U-volution of an industry

U-values indicate how much heat escapes from a window. This simple measure has been the subject of progressive improvement in recent decades. As both the sector and the end-consumer have become more aware of sustainability and energy efficiency, window technology has evolved to meet the twin considerations of cost and environmental impact. Mark Gajda at Rehau explores where we have been, where we are now, and what the future holds for the energy-efficient window.

Anything from animal hide to paper was used to fill windows. Glass was first used by the Romans, and then much later the rise of industrial plate glass gave us the first truly modern windows.

Throughout the 1950s, 1960s and 1970s the standard UK house featured single-glazed windows, with just one pane of glass separating the indoors from the element. Insulation was very limited, with typical U-values in excess of 5.5W/m2K. Thick curtains and shutters were essential to try and keep in as much warmth as possible.

It wasn’t until the mid-1980s that double-glazing really took off. The addition of a second pane of glass, with an insulating layer of air in between, boosted heat retention, making it much cheaper and easier to heat homes. U-values were down to some 2.7W/m2K meaning some 50% less heat was escaping, with noise reduction and security also bolstered by the extra layer.

The following decades saw additional advancements – the use of inert gases in double-glazed sealed units, advanced coatings and frames – which brought U-values down even further, to as low as 1.5W/m2K.

In 2002, Part L of Building Regulations came into force. Windows for British dwellings now had to have a U-value of 2 W/m2K or below. Then in 2004, the introduction of Window Energy Ratings (WER) provided a new way to assess and compare the energy efficiency of windows, using a scale from A+ to G.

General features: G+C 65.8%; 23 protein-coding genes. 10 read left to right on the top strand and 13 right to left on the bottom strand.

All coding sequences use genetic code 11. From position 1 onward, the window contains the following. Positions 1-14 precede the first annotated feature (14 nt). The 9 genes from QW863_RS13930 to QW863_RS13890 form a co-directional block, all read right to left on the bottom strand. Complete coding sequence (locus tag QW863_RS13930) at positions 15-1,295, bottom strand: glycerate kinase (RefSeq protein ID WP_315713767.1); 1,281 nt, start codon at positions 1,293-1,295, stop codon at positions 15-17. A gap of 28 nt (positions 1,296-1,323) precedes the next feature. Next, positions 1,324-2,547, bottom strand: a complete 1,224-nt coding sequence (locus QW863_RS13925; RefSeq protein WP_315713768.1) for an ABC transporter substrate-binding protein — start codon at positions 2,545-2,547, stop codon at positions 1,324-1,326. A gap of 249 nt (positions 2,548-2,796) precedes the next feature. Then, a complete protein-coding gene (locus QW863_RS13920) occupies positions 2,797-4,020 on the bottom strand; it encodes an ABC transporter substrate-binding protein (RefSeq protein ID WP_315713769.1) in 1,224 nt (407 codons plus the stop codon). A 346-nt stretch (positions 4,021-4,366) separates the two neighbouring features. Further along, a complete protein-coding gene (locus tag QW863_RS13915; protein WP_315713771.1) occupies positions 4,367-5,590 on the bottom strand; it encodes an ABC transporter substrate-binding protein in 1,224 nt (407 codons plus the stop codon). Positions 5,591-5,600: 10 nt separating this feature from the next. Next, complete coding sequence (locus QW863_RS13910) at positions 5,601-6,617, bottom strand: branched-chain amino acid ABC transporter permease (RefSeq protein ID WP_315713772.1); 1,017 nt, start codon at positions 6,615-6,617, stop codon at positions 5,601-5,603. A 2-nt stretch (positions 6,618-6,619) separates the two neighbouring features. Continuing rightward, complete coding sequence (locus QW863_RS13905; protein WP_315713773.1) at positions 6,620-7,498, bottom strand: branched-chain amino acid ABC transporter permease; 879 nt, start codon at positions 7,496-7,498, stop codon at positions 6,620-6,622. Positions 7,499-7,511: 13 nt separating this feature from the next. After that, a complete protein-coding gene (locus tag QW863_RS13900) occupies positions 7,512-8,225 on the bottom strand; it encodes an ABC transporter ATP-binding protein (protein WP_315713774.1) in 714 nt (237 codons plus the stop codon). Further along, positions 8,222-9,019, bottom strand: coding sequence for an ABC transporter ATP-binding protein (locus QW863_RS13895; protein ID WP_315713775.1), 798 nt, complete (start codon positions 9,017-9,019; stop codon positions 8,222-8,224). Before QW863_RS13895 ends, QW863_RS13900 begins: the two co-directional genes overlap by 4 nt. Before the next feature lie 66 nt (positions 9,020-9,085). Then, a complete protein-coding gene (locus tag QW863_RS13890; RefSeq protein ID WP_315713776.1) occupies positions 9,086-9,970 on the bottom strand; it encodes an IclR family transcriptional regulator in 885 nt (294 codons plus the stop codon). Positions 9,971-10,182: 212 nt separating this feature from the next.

While this had its advantages, the grading system is based on heat loss and solar gain for a single location. The same window can have different ratings depending on which part of the country it is installed in, due to different geographical and climatic conditions. Group schemes such as the BFRC Simple Energy Licence (SEL) were then introduced giving windows design greater flexibility within a WER band, simplifying simulations required and speeding up the calculation process.

Going further than all previous standards is Passivhaus, which is an advanced energy efficiency concept that has now become a worldwide standard. Passivhaus creates buildings with ultimate energy efficiency and comfortable living through superior indoor air quality and thermal comfort. With its increased popularity, it presents a challenge to architects, engineers and specifiers.

One of the pioneers, Dr Wolfgang Feist, explained the standard in these words: “The heat losses of the building are reduced so much that it hardly needs any heating at all. Passive heat sources like the sun, human occupants, household appliances and the heat from the extract air cover a large part of the heating demand. The remaining heat can be provided by the supply air.”

Improved glazing options and the development of multiple chamber profiles now make it possible to produce windows with better heat retention than ever before. Windows made using the Rehau Geneo 6 chamber profile can achieve a U-value as low as 0.7W/m2K. Passivhaus-certified, these profiles mark a new level of efficiency helping to minimise the energy needed to obtain and retain warmth.

Rehau’s Geneo profiles are made from a high-tech fibre reinforced composite materials RAU-FIPRO, created by Rehau and is also fully recyclable. This material results in the brand manufacturing PVC window and door profiles that boast high stability, torsional stiffness and static properties – previously not possible without the addition of steel reinforcements.

Rehau’s Geneo profiles are among the most energy-efficient profiles available for windows ranging from low energy houses to Passivhaus standards.

Rising living costs, climate change, renewed focus on security, and the rise of the connected home, all mean the window of the future will have to be more energy efficient, tougher and smarter than anything we’ve seen so far.